Estes Park is one of the best Colorado mountain towns. It’s a popular beginning point for visitors visiting Rocky Mountain National Park.
Because of its proximity to Denver, Estes Park has become one of the state’s most visited communities. This pretty community is a popular destination for tourists and locals throughout the year, especially during the warmer months. And it’s just so cute!
In historic Estes Park, tourists can go souvenir shopping and try local Colorado brews. Popular with visitors is the Stanley Hotel, made famous as the location for the film The Shining. Elk Fest is a celebration of the local herds in this alpine town every October.
Estes Park is also a gateway to Rocky Mountain National Park. Hikers who purchase a National Parks Pass will access some of Colorado’s finest trails. Colorado is a year-round outdoor recreation paradise, with activities like rock climbing, fishing, and cross-country skiing accessible throughout the year.
Another must-see is Lake Estes. Just outside of town is this stunning mountain lake. It is now possible to enjoy wakeless boating and fishing on Lake Estes. Swimming is prohibited, but you can wade in the lake on the sandy beach.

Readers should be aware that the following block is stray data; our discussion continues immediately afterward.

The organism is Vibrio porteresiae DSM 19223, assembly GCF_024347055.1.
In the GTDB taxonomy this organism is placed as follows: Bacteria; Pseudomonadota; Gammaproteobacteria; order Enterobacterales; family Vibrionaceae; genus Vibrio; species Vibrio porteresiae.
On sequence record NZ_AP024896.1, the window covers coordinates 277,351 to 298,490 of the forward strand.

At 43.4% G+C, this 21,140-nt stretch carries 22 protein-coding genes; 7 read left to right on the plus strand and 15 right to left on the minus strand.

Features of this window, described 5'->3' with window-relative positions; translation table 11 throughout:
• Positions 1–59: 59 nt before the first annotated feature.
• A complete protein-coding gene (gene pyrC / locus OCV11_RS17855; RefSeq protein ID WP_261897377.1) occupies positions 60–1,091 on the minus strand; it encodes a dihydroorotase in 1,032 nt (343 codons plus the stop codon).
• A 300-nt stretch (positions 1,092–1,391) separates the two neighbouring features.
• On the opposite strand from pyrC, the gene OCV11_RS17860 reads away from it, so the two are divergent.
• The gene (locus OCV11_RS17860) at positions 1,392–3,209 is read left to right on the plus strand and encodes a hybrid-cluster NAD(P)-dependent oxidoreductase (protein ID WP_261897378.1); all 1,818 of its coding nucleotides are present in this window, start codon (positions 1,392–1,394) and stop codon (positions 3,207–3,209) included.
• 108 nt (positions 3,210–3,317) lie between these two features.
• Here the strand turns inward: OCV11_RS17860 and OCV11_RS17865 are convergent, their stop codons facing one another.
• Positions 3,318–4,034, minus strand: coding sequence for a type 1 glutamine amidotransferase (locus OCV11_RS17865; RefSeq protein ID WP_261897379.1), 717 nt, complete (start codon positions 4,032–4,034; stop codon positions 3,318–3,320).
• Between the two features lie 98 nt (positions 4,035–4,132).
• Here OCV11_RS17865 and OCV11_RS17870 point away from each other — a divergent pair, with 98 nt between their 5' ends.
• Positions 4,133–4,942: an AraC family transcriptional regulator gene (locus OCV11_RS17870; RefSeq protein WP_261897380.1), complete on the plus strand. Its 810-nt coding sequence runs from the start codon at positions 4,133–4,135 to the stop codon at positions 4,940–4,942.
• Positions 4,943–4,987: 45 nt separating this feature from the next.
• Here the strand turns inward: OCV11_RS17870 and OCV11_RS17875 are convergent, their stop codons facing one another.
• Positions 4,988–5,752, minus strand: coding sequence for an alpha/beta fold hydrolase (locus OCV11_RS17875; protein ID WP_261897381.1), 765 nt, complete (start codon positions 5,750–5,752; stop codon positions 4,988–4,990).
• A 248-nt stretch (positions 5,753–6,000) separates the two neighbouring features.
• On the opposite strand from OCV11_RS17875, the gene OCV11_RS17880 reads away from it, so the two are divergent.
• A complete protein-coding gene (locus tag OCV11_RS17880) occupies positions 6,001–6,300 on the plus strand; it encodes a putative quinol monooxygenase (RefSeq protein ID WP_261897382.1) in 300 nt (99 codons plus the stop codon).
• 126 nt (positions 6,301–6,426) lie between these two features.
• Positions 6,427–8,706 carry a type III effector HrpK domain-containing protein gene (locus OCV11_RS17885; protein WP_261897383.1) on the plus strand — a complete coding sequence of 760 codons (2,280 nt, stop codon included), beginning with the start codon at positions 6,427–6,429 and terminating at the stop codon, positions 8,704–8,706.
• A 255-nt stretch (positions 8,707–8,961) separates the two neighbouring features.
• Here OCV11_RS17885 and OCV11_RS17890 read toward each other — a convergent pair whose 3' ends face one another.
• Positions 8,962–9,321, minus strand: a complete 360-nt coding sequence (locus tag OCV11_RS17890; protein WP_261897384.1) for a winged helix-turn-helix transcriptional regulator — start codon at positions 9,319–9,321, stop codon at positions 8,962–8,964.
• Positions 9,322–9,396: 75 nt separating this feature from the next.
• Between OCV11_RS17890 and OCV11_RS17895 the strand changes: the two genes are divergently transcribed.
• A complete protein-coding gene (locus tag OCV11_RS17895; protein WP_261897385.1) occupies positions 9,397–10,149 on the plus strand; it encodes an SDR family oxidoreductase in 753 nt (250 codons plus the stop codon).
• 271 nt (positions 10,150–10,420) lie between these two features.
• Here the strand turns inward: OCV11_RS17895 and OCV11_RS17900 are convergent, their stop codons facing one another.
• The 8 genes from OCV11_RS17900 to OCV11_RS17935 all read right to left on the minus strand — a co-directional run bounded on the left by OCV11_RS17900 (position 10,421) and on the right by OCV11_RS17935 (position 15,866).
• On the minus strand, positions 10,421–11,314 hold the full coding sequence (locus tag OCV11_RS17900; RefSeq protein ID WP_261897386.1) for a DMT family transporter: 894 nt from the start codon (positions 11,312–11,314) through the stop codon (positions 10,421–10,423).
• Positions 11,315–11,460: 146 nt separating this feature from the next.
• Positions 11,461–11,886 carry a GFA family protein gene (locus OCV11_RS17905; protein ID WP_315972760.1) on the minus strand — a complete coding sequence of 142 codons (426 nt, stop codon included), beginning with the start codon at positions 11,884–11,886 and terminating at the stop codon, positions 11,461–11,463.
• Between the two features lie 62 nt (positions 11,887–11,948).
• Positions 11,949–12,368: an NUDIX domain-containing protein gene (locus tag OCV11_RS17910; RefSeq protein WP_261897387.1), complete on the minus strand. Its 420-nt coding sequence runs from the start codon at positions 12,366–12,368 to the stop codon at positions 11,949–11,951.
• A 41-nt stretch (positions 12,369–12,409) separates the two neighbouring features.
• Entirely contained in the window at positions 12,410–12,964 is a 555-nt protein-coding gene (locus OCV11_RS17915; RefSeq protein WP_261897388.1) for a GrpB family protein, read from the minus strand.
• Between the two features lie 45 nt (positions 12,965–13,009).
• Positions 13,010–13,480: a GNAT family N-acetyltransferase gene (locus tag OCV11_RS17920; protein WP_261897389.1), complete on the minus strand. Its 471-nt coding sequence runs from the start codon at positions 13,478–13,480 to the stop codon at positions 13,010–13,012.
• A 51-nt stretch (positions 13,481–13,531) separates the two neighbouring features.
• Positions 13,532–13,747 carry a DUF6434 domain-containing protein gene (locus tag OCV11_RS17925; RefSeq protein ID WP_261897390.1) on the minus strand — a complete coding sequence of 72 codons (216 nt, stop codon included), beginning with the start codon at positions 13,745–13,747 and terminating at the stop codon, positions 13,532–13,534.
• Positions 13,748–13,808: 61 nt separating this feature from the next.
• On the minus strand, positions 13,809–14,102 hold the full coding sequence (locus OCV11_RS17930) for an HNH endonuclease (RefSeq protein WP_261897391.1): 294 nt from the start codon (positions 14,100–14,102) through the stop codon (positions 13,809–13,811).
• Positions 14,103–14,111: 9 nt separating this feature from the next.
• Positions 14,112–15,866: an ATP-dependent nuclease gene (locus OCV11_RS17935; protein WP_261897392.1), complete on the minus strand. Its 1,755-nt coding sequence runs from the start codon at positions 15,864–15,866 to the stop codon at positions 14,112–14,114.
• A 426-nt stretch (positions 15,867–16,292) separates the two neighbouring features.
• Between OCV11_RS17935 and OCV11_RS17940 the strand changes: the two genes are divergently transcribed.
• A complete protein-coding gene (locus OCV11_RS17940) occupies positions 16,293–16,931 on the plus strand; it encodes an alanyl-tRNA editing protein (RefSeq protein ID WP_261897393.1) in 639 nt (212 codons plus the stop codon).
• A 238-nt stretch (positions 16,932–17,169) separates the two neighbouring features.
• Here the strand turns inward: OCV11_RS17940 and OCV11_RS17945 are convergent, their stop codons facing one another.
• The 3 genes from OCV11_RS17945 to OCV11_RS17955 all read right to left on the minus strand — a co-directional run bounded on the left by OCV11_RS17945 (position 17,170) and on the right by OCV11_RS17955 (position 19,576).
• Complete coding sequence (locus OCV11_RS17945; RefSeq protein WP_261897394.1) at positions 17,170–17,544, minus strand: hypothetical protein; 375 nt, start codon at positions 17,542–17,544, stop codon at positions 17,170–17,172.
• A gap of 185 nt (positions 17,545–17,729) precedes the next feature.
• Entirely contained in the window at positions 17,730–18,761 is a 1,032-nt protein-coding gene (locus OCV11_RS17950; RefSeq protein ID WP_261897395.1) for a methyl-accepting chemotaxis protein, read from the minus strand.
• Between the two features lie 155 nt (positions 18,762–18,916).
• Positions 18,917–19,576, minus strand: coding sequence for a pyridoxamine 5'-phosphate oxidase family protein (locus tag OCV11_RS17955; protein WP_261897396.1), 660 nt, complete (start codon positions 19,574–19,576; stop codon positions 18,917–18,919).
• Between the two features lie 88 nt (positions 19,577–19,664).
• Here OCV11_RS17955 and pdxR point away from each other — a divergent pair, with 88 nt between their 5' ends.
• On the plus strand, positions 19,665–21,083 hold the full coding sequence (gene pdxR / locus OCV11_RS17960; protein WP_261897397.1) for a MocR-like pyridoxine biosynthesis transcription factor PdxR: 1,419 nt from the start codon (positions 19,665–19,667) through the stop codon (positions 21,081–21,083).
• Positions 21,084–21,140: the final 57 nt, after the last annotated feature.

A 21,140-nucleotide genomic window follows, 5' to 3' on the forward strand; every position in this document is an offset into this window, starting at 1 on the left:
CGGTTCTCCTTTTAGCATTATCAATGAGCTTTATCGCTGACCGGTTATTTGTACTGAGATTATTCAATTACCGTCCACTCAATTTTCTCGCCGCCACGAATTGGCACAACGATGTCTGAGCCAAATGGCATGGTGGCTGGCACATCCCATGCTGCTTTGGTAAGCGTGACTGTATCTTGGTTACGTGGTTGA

Many Estes Park locals consider the YMCA of the Rockies one of the city’s best-kept secrets. There are many exciting outdoor activities, from disc golf and challenging courses to hiking and fly fishing.
Do you want to see the entire city without exertion? Take a ride on the Estes Park aerial tramway, which operates from the end of May to the beginning of September.
Apart from the beautiful scenery, Estes Park is home to various lodging options. There is something to keep you busy all the time.
3. Crested Butte
Crested Butte is a treasure among Colorado mountain towns, yet it isn’t easy to reach.
Located in the core of the Rocky Mountains, there is just one route that you can take during the winter that is more than 30 miles long, and that leaves from Gunnison.
During the warmer months, a long, twisting dirt road provides access from the west. Indeed, some visitors choose to make the arduous 10-mile journey from Aspen.
Though difficult to reach, this alpine community is famous throughout the year. Crested Butte Mountain Resort’s ski runs have a wide variety of terrain and thick snow.
Adventure sports like mountain riding, rock climbing, and hiking are popular during the year’s warmer months. You shouldn’t miss the Crested Butte Wildflower Festival if you’re in town in July.